Clearing Things Up

Ten Months In WonderlandFor me, writing is an exploration of my inner thoughts and confusions. Since I’m more of a pantser than a plotter, I tend to “follow” my characters around to see what they’re up to, what they’re thinking, and how they will react. I’m well aware how difficult it can be to separate the author from the characters, but that’s what a writer must learn to do well or the writing doesn’t work.


Conflict only makes matters worse. When my characters get into sticky situations, it makes me wonder what sticky situation I’m in – in real life. When they make a major decision, I have to wonder if I’d make the same decision or not. Most often, I don’t agree with my characters at all like I thought I would. That’s what makes it interesting enough for me to finish a novel. I just have to see how my characters are going to handle their predicaments.


I am amazed at how differently from me some of my characters think. They may even have a similar moral base, but choose in ways that I don’t always understand until I’ve finished the book and reread it straight through. My characters are my therapists, even the bad ones. I’m reminded that life isn’t the same for everyone. We don’t all see the world in exact same way. And, because of that, I’ve got to try to see the other point-of-view when I’m talking with someone in real life.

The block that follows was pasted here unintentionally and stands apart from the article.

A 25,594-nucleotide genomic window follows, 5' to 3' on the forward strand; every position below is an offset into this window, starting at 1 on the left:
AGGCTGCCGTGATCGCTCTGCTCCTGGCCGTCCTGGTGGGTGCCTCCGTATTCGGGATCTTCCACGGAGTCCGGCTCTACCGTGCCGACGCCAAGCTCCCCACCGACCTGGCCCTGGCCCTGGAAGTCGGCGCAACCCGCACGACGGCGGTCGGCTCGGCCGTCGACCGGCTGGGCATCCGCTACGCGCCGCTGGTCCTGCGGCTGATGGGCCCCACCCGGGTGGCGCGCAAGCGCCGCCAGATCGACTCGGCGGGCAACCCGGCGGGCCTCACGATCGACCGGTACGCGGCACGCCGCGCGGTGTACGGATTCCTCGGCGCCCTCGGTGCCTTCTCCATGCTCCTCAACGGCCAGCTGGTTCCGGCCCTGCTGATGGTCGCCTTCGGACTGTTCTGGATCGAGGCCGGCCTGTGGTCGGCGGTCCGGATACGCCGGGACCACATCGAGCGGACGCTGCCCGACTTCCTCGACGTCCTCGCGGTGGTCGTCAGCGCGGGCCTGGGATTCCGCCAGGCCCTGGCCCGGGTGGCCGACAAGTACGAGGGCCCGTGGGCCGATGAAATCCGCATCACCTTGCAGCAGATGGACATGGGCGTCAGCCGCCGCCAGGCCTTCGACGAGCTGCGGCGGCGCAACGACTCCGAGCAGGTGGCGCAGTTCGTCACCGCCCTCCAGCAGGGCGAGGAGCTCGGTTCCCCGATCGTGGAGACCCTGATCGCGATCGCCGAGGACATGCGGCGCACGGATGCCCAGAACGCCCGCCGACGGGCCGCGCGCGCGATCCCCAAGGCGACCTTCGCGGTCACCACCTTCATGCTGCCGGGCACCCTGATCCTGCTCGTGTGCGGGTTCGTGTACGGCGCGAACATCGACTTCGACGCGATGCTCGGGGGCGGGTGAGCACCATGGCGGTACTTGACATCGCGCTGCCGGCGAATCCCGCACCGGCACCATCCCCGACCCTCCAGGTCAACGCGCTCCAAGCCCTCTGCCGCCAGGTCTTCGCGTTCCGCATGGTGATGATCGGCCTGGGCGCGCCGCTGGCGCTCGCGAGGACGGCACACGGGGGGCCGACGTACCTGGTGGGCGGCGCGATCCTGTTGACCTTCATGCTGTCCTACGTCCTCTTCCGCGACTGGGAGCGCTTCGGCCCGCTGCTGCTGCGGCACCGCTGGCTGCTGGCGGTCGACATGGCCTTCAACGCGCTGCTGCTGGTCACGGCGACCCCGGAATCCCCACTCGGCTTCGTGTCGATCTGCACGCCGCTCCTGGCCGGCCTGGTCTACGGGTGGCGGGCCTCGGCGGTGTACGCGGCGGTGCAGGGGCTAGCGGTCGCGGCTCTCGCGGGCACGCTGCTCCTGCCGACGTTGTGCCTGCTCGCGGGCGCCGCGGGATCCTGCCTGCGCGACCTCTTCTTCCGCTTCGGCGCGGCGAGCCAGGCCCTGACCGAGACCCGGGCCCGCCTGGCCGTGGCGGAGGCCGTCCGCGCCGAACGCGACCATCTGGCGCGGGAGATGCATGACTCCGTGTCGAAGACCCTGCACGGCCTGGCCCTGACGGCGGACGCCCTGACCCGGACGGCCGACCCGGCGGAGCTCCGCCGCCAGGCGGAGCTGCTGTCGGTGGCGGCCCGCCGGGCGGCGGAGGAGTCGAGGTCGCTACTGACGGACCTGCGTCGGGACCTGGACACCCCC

It’s great to know that my characters will, at least, get to the end of the story, even if I don’t. Unlike me, unlike my life, my characters tend to know how to get to the bottom of things, they know how to clear things up for themselves. Most of them have to or the book can’t end. I’m going to take that as a hint, and try not to think about clearing up my own confusions until I’m near the end. That’s when I’ll be ready.

Ten Months In WonderlandTerry Persun is an award winning author and a #1 Amazon bestseller. He is also a Pushcart nominee. His mainstream novel, “Wolf’s Rite”, was a Star of Washington award winner, a POW! Award winner, and a ForeWord magazine Book of the Year finalist. His science fiction novel, “Cathedral of Dreams”, was also a ForeWord magazine Book of the Year finalists. And his historical novel, “Sweet Song”, won a Silver IPPY Award for best regional fiction. His latest novel, “Doublesight”, is book one of his new fantasy series. His latest poetry collection is “And Now This”. Terry writes in many genres, including historical fiction, mainstream, literary, and science fiction/fantasy.





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